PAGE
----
This is the second installment of a three-part series highlighting the Laboratory Medicine Program's
critical role in providing quality patient care. 
 
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 Dr. Ivan Blasutig is helping UHN improve its approach to ANA screening. (Photo: UHN)
 
"As is your pathology, so goes your clinical care." Dr. William Osler, 1890

Performing millions of tests every year, the Laboratory Medicine Program (LMP) at UHN provides useful, actionable diagnoses for physicians and patients. Laboratory medicine results allow patients to move forward with their care, and the LMP team ensures this information is not only accurate, but cost effective.

As part of our test utilization series, the next example of LMP's strategy looks at  how we perform antinuclear antibody (ANA) tests that screen for autoimmune disorders.

Screening for autoimmune disorders

The ANA test is done when a patient shows signs and symptoms associated with systemic lupus erythematosus or other autoimmune disorders; the signs and symptoms include fever, fatigue and joint pain.

In our core laboratory, screening for ANA is usually performed using a system that screens for 11 different autoantibodies at once. In the past, rheumatologists would see results for all 11 autoantibodies on the screen, even if not all results were relevant to their patient.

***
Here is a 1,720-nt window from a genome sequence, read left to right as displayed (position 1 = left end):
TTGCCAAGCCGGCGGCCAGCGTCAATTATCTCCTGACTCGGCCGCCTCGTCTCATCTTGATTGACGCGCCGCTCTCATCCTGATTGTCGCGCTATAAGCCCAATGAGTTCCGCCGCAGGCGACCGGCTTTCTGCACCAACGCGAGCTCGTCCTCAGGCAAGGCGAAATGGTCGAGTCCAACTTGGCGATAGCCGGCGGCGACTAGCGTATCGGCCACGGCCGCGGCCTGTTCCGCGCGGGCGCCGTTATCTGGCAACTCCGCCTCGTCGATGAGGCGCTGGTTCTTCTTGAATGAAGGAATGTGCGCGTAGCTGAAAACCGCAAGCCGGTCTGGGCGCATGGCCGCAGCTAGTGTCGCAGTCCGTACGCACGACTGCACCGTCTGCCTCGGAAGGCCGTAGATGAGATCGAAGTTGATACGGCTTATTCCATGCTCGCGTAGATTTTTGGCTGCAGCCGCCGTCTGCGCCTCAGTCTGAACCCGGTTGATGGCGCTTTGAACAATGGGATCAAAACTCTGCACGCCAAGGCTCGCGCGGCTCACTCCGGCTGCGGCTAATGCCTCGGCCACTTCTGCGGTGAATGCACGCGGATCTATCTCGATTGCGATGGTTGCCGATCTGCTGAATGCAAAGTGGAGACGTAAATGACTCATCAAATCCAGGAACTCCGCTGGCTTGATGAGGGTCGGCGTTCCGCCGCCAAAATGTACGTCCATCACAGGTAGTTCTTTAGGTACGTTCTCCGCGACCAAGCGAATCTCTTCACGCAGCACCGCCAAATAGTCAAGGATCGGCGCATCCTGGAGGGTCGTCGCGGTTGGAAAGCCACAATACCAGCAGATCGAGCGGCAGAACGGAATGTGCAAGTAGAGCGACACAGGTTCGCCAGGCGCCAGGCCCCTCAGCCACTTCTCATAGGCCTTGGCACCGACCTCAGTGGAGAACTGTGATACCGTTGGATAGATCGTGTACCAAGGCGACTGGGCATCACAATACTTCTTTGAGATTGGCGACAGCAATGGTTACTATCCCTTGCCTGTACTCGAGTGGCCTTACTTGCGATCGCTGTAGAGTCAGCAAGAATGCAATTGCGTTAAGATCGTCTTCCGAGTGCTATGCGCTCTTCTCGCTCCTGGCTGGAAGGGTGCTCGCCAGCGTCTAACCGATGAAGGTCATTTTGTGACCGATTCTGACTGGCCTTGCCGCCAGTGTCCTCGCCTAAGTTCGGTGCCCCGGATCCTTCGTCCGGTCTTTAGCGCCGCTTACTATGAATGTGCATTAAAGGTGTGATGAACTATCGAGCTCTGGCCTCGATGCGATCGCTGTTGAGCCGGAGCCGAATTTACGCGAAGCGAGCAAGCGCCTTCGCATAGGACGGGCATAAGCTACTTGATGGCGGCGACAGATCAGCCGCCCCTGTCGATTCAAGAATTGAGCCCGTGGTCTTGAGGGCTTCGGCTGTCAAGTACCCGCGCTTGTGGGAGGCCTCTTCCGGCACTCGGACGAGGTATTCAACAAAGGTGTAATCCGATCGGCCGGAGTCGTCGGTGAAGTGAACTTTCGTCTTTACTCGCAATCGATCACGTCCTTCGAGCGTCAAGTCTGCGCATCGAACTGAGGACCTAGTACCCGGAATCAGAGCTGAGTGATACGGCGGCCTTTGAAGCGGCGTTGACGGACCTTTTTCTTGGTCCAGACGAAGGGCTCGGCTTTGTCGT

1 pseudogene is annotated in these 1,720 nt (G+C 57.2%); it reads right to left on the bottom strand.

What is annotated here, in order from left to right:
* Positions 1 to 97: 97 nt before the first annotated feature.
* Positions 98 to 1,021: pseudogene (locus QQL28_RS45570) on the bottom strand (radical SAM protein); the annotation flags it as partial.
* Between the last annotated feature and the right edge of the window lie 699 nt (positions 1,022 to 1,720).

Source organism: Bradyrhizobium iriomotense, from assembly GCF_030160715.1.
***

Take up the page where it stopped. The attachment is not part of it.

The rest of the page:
With a full panel costing over $50, the LMP biochemistry team knew there had to be a better way to get rheumatologists and patients the information they needed and at a much lower cost.

LMP and Rheumatology join forces

"Everything we do in the laboratory comes from a sense of collaboration, so we wanted to work with our rheumatology colleagues to deliver the information that they need, without costing the system too much money," said Dr. Ivan Blasutig, biochemist.

"Our rheumatology patients benefit from our positive relationship with the Laboratory Medicine Program," said Dr. Jorge Sanchez-Guerrero, Chief, Rheumatology. "Dr. Blasutig and I worked together on how the ordering of these tests would be more efficient in terms of cost/benefit without affecting the well-being of patients. Together, we found the way." 

"When we looked at how to change the test, we knew we had to be strategic; we didn't want to make a change that would be beneficial for some patients, but require others to undergo further testing," said Dr. Blasutig, who estimates the overall changes to ANA screens will save about $25,000 per year.

"As laboratory medicine professionals, we knew it was our duty to think beyond how to save money on a single test," said Dr. Asa, Medical Director, Laboratory Medicine Program. "Our goal is always to get the patient what they need to move forward in treatment. Our collaboration with the rheumatology team ensured that our change was efficient, would save the system money and was grounded in quality patient care."

Read the first installment in the series:
Vitamin D testing – Cutting costs, not patient care

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